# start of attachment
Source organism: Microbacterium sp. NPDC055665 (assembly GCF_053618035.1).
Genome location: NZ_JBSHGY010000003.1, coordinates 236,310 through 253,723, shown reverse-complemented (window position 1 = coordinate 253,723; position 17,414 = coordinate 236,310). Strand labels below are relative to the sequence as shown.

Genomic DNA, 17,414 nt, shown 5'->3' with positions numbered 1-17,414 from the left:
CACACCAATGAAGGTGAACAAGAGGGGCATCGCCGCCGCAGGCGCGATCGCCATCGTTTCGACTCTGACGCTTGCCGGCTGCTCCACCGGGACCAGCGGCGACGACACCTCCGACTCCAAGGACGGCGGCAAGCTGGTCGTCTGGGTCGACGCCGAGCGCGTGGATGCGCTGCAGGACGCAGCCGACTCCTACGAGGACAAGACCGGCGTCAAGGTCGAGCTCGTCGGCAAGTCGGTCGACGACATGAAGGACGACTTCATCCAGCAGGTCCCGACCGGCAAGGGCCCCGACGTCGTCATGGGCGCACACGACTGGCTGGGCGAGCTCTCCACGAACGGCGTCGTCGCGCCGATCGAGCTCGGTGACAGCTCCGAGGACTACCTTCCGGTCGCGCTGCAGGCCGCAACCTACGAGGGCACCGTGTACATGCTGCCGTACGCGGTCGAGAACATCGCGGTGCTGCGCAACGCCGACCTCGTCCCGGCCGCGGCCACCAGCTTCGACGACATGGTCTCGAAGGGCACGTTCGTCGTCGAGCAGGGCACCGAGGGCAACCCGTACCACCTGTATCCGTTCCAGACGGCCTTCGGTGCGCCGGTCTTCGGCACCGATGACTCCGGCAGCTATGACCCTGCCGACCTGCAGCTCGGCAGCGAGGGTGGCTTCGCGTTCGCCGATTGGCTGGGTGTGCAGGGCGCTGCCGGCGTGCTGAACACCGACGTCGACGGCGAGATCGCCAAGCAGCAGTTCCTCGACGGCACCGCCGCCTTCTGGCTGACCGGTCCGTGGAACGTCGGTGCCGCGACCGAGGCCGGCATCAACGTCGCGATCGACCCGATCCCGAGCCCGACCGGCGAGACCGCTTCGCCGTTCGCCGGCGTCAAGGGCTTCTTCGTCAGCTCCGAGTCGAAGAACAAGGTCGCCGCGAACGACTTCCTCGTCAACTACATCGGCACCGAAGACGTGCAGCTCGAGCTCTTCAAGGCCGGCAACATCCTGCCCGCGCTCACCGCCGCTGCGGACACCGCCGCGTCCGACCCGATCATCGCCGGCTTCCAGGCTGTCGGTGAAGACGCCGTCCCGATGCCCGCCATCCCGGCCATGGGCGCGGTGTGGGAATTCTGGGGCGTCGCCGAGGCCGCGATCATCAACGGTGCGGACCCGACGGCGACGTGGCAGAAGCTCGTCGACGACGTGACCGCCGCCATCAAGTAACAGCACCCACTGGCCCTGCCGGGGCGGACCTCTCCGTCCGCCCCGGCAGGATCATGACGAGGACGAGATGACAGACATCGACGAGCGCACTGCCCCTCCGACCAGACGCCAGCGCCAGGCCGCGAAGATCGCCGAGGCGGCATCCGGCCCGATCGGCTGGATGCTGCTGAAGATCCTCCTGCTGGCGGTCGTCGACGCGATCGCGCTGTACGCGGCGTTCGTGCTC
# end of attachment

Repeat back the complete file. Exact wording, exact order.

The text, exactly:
Source organism: Microbacterium sp. NPDC055665 (assembly GCF_053618035.1).
Genome location: NZ_JBSHGY010000003.1, coordinates 236,310 through 253,723, shown reverse-complemented (window position 1 = coordinate 253,723; position 17,414 = coordinate 236,310). Strand labels below are relative to the sequence as shown.

Genomic DNA, 17,414 nt, shown 5'->3' with positions numbered 1-17,414 from the left:
CACACCAATGAAGGTGAACAAGAGGGGCATCGCCGCCGCAGGCGCGATCGCCATCGTTTCGACTCTGACGCTTGCCGGCTGCTCCACCGGGACCAGCGGCGACGACACCTCCGACTCCAAGGACGGCGGCAAGCTGGTCGTCTGGGTCGACGCCGAGCGCGTGGATGCGCTGCAGGACGCAGCCGACTCCTACGAGGACAAGACCGGCGTCAAGGTCGAGCTCGTCGGCAAGTCGGTCGACGACATGAAGGACGACTTCATCCAGCAGGTCCCGACCGGCAAGGGCCCCGACGTCGTCATGGGCGCACACGACTGGCTGGGCGAGCTCTCCACGAACGGCGTCGTCGCGCCGATCGAGCTCGGTGACAGCTCCGAGGACTACCTTCCGGTCGCGCTGCAGGCCGCAACCTACGAGGGCACCGTGTACATGCTGCCGTACGCGGTCGAGAACATCGCGGTGCTGCGCAACGCCGACCTCGTCCCGGCCGCGGCCACCAGCTTCGACGACATGGTCTCGAAGGGCACGTTCGTCGTCGAGCAGGGCACCGAGGGCAACCCGTACCACCTGTATCCGTTCCAGACGGCCTTCGGTGCGCCGGTCTTCGGCACCGATGACTCCGGCAGCTATGACCCTGCCGACCTGCAGCTCGGCAGCGAGGGTGGCTTCGCGTTCGCCGATTGGCTGGGTGTGCAGGGCGCTGCCGGCGTGCTGAACACCGACGTCGACGGCGAGATCGCCAAGCAGCAGTTCCTCGACGGCACCGCCGCCTTCTGGCTGACCGGTCCGTGGAACGTCGGTGCCGCGACCGAGGCCGGCATCAACGTCGCGATCGACCCGATCCCGAGCCCGACCGGCGAGACCGCTTCGCCGTTCGCCGGCGTCAAGGGCTTCTTCGTCAGCTCCGAGTCGAAGAACAAGGTCGCCGCGAACGACTTCCTCGTCAACTACATCGGCACCGAAGACGTGCAGCTCGAGCTCTTCAAGGCCGGCAACATCCTGCCCGCGCTCACCGCCGCTGCGGACACCGCCGCGTCCGACCCGATCATCGCCGGCTTCCAGGCTGTCGGTGAAGACGCCGTCCCGATGCCCGCCATCCCGGCCATGGGCGCGGTGTGGGAATTCTGGGGCGTCGCCGAGGCCGCGATCATCAACGGTGCGGACCCGACGGCGACGTGGCAGAAGCTCGTCGACGACGTGACCGCCGCCATCAAGTAACAGCACCCACTGGCCCTGCCGGGGCGGACCTCTCCGTCCGCCCCGGCAGGATCATGACGAGGACGAGATGACAGACATCGACGAGCGCACTGCCCCTCCGACCAGACGCCAGCGCCAGGCCGCGAAGATCGCCGAGGCGGCATCCGGCCCGATCGGCTGGATGCTGCTGAAGATCCTCCTGCTGGCGGTCGTCGACGCGATCGCGCTGTACGCGGCGTTCGTGCTC